As a blogger, I don’t get pitched all that often. After all, I’m not a trendy food blogger/influencer.
However, I did receive two somewhat interesting and relevant “pitches” in the last month. They were both local events that I would at least consider attending. They were both at least mildly intriguing (to be clear, neither of those events was SMB 100, which is pictured below).
However both completely missed the boat when it comes to one key component of influencer outreach: They failed to address the “WIIFM” question.
In both cases, I’m quite certain I got the canned pitch that was most likely sent to hundreds of people.
But, both actually had legit chances to personalize and address the all-important WIIFM question.
The first event is actually a big-time local event. But, it’s not really something that impacts me all that much. However, the person who was featured at this event attended the same college as me. We know each other a bit. And, as many fellow #Warrior know, I support my Warriors 100 percent. So, the WIIFM angle in that pitch should have been quite simple: Come support your classmate and fellow Warrior. Nothing more really needed to be said.
The second event was a bit more low-key, but actually more interesting to me than the first one. However, it still didn’t address the WIIFM question. In fact, the pitch addressed more of the “what’s in this for your readers” than “what’s in it for me”. And this is a mistake I believe PR people often make–confusing bloggers and influencers for journalists.
Because the “what’s in it for your readers” angle is one almost every journalist would care about. No question. But, a blogger or influencer? Sure, they care about their readers. What blogger wouldn’t? But, let’s face it, readers aren’t always their primary concern. Bloggers and influencers are out for themselves, really. And in the case above, I found myself asking that same question: “What’s in it for me?” Or, really, more accurately, “Why should I attend?”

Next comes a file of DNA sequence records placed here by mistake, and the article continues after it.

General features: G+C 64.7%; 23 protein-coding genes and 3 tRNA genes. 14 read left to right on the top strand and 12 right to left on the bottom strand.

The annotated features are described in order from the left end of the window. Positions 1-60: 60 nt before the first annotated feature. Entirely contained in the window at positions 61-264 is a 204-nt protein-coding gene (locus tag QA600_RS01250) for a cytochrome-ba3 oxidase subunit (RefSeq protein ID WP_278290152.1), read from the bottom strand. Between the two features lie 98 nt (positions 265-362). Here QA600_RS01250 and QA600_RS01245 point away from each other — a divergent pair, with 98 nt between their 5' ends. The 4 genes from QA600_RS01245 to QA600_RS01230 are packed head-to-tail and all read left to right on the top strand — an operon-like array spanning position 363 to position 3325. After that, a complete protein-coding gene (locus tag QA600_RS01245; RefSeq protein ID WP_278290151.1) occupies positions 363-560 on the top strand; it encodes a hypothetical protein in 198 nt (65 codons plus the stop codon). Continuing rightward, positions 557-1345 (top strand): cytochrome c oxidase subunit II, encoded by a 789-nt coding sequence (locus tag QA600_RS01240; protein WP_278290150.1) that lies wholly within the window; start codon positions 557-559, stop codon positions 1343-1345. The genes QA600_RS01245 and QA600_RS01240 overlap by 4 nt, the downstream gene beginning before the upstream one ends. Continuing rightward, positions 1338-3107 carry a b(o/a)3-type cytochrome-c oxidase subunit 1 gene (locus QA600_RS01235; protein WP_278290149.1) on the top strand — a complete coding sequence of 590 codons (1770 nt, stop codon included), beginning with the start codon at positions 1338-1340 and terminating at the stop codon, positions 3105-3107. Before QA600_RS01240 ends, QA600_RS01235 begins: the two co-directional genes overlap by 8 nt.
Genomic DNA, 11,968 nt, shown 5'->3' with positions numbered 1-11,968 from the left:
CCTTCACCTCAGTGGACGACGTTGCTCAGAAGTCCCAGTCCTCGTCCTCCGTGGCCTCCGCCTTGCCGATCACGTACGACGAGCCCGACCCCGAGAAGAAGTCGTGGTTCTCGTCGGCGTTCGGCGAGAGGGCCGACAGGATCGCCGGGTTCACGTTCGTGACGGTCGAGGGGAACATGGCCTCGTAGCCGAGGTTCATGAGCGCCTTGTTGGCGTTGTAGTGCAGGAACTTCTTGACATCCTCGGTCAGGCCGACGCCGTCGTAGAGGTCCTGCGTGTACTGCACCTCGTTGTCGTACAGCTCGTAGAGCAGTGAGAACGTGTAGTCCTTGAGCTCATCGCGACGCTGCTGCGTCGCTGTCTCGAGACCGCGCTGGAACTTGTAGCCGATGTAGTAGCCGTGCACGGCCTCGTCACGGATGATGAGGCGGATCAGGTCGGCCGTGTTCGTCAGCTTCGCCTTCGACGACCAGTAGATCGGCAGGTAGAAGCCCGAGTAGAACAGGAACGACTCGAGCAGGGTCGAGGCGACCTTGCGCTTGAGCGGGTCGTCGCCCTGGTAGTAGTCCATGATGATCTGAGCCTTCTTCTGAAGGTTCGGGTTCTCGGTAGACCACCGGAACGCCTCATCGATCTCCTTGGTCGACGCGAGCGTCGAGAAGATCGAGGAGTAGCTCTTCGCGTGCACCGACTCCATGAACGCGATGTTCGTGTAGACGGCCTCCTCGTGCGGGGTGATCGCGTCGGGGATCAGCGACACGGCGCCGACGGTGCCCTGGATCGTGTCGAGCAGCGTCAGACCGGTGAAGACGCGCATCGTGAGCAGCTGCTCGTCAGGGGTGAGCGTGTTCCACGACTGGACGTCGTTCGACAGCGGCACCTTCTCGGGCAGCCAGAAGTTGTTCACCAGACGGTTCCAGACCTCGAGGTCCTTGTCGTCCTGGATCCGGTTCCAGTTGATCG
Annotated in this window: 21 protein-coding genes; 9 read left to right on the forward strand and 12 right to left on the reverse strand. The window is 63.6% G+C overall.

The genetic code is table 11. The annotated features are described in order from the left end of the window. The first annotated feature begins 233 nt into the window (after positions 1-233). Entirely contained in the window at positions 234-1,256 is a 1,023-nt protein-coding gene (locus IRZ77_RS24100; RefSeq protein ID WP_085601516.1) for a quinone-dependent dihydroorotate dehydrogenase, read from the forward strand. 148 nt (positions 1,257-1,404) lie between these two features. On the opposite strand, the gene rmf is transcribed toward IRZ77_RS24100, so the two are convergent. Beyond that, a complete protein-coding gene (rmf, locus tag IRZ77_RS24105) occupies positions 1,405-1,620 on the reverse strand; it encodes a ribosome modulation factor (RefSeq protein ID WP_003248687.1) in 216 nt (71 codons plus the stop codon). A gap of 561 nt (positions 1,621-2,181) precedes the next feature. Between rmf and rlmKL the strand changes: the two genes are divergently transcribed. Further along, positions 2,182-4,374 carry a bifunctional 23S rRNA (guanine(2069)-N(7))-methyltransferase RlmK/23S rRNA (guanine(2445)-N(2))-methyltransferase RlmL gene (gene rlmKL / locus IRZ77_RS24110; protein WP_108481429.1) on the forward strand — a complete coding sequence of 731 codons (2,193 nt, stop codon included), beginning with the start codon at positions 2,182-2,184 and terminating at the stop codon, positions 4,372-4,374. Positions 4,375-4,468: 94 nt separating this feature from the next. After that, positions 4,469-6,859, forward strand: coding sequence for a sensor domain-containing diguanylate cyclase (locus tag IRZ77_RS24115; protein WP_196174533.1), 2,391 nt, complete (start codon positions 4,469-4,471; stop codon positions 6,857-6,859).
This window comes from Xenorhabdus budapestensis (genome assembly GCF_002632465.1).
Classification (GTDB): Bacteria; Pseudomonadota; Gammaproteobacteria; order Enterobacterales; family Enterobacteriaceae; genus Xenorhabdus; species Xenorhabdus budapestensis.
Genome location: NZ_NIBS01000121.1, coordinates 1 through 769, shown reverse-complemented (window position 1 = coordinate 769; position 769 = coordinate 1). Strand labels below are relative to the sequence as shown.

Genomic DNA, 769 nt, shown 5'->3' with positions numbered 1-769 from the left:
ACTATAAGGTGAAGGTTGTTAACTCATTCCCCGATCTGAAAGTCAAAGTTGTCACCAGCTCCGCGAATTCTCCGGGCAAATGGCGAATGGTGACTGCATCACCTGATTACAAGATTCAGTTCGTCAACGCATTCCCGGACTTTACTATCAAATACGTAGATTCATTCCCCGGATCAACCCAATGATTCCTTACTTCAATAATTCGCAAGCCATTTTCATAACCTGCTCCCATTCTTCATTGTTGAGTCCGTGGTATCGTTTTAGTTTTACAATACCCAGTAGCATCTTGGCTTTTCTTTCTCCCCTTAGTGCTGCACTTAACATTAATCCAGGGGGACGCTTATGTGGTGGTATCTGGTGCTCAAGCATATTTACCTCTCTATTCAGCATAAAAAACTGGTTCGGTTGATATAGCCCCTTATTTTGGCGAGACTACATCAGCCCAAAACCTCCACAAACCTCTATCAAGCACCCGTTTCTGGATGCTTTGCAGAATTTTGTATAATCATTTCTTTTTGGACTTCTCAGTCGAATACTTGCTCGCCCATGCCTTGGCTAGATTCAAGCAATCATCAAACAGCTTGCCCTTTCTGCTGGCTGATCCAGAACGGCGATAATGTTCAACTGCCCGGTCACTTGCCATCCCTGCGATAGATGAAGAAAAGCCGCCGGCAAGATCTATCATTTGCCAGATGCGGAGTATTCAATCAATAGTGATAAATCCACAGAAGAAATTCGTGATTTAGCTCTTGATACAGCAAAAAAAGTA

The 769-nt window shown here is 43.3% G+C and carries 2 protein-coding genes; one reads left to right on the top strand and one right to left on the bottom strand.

I think THAT’S the question we must all answer as we put these influencer programs together. Don’t start with “who’s on our list?” Start with “why would these people even consider attending?” And, really think about the potential answers to that question. In my experience, that’s been one of the keys to successful influencer outreach.
We did just that with an influencer project I worked on with the Minnesota Pork Board (via broadhead) a couple years ago. When we were crafting the “ask”, we thought long and hard about the WIIFM question. And, the answer to that question was pretty compelling: A free dinner out at one of the Twin Cities best restaurants (on a patio, in the middle of summer, no less). Keep in mind, we weren’t necessarily targeting big-time influencers–but instead, regular “urban foodies” who were active on social media. These people don’t get pitched that often, so a free dinner out at a fantastic Minneapolis restaurant in the throws of summer bliss sounds pretty good. We answered the WIIFM question, and almost across the board, the answer from our influencers was “yes, I’d love to attend.”
Influencer marketing has definitely evolved into more of a pay-for-play program in the last couple years. But, the WIIFM question still lives at the heart of this discipline. Always make sure you answer that simple question. Always.